When John Corcoran wrote about his experience of not being able to read or write until he was in his late forties, many readers sent emails saying that they too had literacy problems. Some described painful experiences at school, while others described hiding their inability to read and write through shame. Here is a selection of their stories. The BBC reports.
I was in school during the 1980s and like John I was placed in the dunce class, which made my school life a living hell. I was a good kid who just wanted to get through the day and go home, but I didn’t fit in at all. When I graduated from school I had failed English, Maths, Science, History and Geography but I had scraped a GCSE C grade in woodwork. Aged 17 I decided to join the Royal Marines – thankfully academic accomplishment wasn’t high on their agenda, so training to be a commando wasn’t hindered by my poor reading and writing. But I still had to sit reading, writing and maths tests – I scored the lowest possible score which meant I could never be promoted. At the age of 24 I decided to leave but I was faced with a difficult situation – no qualifications. Thankfully the Marines offered me a fantastic opportunity to undertake an intensive GCSE English and Maths course. By this stage I’d matured enough to apply myself to successfully pass the course attaining two grade Cs – enough to become an NHS paramedic. Paramedic training was the beginning of my true education – I had to double my efforts to ensure I passed all the exams, often spending hours practicing writing and rewriting answers. My next big break came when I was offered me a place on a paramedic degree course and since then I have gone on to do several other university qualifications. Although I now consider myself a reasonably accomplished reader and writer I do still struggle. Recently I was reading a bedtime story to my son who noticed that I wasn’t as good a reader as his mother and that I still made mistakes. This kick-started a long conversation about me learning to read and write. I had never really shared my situation with either my son or my wife. Jonathan, Oxford, UK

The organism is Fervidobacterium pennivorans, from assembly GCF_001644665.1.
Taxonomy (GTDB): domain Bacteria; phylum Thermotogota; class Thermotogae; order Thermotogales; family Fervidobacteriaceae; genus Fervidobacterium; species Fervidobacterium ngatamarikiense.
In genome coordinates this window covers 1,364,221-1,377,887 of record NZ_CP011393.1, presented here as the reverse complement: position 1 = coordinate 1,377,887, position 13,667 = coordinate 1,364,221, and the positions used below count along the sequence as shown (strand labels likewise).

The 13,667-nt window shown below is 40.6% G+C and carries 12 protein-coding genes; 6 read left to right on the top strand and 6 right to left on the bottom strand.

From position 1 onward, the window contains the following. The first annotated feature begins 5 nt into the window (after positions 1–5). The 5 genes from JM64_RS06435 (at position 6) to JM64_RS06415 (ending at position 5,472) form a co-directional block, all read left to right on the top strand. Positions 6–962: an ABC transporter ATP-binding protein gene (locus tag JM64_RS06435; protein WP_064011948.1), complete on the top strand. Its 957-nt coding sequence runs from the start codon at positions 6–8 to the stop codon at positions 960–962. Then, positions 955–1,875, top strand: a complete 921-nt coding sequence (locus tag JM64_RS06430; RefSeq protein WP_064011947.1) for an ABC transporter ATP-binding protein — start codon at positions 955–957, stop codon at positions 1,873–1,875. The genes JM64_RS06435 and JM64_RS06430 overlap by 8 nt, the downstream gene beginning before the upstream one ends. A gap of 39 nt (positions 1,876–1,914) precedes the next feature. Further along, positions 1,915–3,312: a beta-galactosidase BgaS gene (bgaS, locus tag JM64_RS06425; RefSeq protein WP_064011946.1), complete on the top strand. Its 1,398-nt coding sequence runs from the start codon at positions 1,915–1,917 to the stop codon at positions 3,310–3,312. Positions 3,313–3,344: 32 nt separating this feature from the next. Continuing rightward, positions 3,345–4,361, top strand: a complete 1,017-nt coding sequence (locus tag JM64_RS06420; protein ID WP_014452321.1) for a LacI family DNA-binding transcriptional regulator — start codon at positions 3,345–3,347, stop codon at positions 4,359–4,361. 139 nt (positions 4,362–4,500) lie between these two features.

I have quite a severe learning disability which in the 1960s was seen as being too lazy and stupid to learn. I was subjected to beatings and humiliation. Being told to stand in front of the class and hold open my exercise book and the class being encouraged to laugh at me was a regular occurrence. I left school with very little in the way of qualifications, still unable to write my name correctly, but I was able to get an apprenticeship into a job as a painter and decorator – I loathed it. A marriage, children, low pay and uninteresting work kept me in working poverty, with no practical way out. A messy divorce and social isolation had a significant impact upon my mental state. But then I read a book by the actress Susan Hampshire called Susan’s Story: My Struggle With Dyslexia. It helped me identify that I had a learning disability and gave me the motivation to get back into further education. Five years of study enabled me to gain an Higher National Certificate (HNC) and a route to a better job. Promotion after promotion followed. By the age of 49 I was running an organisation with a £30m turnover and 530 staff. But I decided to take early retirement at the age of 50 and focus my life on more self-improvement and putting something back into the community. I actually now read reasonably well, but find doing so exhausting as I have to concentrate quite hard. I also read quite slowly. My spelling and grammar are not top notch, but that’s a characteristic of me which I quite like. David, Birmingham, UK
Read more experiences The shame felt by people who struggle to read and write
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